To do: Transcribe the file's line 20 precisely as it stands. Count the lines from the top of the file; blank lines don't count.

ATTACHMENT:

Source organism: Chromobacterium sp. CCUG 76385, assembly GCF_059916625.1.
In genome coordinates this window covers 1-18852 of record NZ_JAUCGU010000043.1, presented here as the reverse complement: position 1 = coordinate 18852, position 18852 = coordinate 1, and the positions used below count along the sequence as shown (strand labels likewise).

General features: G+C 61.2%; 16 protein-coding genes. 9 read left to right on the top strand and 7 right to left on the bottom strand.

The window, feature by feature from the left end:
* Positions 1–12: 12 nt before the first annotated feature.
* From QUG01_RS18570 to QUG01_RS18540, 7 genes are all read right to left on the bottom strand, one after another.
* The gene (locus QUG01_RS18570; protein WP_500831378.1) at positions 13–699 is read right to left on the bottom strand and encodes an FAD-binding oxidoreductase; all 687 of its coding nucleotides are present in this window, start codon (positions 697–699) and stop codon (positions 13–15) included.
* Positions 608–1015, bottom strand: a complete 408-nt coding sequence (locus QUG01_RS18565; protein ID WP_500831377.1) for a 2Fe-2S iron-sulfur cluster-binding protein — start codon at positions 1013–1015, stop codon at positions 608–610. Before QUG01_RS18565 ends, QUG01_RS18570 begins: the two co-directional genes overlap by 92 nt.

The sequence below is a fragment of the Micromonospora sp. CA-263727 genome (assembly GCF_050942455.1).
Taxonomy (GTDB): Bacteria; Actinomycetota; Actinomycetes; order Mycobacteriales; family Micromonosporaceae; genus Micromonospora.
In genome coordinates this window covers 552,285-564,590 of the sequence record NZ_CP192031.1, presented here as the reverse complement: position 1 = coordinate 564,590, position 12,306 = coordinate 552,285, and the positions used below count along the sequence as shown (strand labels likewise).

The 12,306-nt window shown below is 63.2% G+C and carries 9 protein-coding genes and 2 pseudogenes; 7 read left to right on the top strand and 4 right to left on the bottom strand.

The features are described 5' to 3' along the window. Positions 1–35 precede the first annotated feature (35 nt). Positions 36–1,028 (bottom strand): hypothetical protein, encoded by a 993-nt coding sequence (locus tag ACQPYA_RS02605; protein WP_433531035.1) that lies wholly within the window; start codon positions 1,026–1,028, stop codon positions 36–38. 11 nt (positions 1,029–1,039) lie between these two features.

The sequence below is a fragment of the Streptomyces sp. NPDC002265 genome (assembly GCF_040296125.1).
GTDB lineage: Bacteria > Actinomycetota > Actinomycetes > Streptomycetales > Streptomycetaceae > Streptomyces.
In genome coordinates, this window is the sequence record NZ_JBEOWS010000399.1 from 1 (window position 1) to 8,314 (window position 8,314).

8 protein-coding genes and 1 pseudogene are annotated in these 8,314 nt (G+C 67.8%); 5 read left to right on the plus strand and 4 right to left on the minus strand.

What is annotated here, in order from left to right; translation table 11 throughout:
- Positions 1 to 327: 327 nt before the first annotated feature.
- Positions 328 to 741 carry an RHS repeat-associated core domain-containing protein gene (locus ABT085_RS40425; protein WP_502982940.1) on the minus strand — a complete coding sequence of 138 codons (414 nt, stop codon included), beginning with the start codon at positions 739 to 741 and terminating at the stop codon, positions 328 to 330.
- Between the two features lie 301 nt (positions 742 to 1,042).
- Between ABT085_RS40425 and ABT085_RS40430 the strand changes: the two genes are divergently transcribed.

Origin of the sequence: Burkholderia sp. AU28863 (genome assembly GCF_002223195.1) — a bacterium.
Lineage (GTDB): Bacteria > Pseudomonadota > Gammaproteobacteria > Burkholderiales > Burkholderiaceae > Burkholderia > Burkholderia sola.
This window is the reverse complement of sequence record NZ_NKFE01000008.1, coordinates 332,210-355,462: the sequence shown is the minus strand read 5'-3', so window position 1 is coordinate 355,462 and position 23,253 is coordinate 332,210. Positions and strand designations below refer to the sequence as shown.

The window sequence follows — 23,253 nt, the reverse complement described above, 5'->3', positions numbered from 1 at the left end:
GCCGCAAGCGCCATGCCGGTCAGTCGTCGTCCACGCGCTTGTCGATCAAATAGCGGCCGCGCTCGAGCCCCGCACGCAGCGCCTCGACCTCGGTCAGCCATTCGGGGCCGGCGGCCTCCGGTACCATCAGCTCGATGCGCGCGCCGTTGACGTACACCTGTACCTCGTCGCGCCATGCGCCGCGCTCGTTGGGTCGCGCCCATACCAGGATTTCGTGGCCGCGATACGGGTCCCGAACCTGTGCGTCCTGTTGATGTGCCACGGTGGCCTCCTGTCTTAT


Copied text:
- Positions 328 to 741 carry an RHS repeat-associated core domain-containing protein gene (locus ABT085_RS40425; protein WP_502982940.1) on the minus strand — a complete coding sequence of 138 codons (414 nt, stop codon included), beginning with the start codon at positions 739 to 741 and terminating at the stop codon, positions 328 to 330.